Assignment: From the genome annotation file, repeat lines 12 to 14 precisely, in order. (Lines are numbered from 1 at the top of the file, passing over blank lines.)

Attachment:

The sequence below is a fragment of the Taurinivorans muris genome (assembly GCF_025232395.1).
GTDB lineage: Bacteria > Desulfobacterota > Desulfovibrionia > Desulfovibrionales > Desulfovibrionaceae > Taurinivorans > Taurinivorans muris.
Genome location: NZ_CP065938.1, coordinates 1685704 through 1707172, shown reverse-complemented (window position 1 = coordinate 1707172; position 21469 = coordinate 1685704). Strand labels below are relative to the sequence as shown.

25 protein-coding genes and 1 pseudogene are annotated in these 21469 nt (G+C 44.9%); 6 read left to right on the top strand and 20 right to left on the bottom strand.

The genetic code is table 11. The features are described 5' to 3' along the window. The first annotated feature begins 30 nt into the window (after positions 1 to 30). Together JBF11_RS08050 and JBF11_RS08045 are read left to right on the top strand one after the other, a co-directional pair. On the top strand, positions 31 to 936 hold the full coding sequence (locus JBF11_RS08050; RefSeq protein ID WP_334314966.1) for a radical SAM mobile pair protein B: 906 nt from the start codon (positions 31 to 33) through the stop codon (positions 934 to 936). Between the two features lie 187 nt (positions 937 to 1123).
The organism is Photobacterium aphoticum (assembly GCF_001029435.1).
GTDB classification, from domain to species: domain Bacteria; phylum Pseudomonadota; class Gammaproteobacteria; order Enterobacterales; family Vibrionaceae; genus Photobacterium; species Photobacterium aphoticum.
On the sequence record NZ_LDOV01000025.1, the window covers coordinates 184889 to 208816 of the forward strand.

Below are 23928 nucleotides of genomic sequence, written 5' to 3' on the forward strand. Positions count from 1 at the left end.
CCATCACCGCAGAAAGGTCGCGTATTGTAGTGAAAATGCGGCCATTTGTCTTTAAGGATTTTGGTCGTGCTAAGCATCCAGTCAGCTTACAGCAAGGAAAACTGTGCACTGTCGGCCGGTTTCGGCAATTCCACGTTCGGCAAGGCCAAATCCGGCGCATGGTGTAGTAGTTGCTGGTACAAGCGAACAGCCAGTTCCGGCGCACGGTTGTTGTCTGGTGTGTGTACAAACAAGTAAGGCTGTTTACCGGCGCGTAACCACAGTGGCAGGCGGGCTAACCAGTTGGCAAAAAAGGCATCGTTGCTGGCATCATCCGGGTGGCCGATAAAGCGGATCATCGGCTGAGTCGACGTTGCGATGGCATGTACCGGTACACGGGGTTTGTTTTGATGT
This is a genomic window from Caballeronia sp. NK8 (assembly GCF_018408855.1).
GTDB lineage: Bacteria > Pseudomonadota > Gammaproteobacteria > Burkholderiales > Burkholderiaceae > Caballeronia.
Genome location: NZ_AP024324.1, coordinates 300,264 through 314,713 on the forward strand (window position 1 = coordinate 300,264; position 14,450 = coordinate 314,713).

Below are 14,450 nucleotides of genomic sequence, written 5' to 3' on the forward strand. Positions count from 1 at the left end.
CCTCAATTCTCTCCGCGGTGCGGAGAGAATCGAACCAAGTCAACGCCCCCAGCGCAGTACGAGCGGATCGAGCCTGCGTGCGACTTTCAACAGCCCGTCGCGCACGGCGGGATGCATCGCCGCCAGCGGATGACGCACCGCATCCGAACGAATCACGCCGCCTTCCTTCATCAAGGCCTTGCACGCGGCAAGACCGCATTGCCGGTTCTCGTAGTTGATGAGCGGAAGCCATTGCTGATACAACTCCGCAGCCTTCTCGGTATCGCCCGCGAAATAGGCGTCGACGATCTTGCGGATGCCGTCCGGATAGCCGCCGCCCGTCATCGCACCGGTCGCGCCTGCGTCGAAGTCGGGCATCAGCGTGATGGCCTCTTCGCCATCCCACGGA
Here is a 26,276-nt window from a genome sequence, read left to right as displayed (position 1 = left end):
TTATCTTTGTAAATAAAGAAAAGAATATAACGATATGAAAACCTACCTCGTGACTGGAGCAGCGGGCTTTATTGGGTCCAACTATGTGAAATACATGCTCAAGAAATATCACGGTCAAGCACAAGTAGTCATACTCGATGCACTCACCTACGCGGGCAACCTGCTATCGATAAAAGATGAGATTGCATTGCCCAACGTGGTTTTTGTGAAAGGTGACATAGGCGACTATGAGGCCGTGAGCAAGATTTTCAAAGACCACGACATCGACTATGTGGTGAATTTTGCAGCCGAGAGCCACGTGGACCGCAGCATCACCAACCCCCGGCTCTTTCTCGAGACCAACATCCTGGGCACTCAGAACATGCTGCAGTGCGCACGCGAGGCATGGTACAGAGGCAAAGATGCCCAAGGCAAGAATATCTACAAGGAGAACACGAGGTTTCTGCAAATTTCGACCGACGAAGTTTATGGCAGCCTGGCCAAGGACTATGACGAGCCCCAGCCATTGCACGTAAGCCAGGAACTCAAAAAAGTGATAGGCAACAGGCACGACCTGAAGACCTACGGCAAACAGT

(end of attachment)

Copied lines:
GTDB lineage: Bacteria > Pseudomonadota > Gammaproteobacteria > Burkholderiales > Burkholderiaceae > Caballeronia.
Genome location: NZ_AP024324.1, coordinates 300,264 through 314,713 on the forward strand (window position 1 = coordinate 300,264; position 14,450 = coordinate 314,713).

Below are 14,450 nucleotides of genomic sequence, written 5' to 3' on the forward strand. Positions count from 1 at the left end.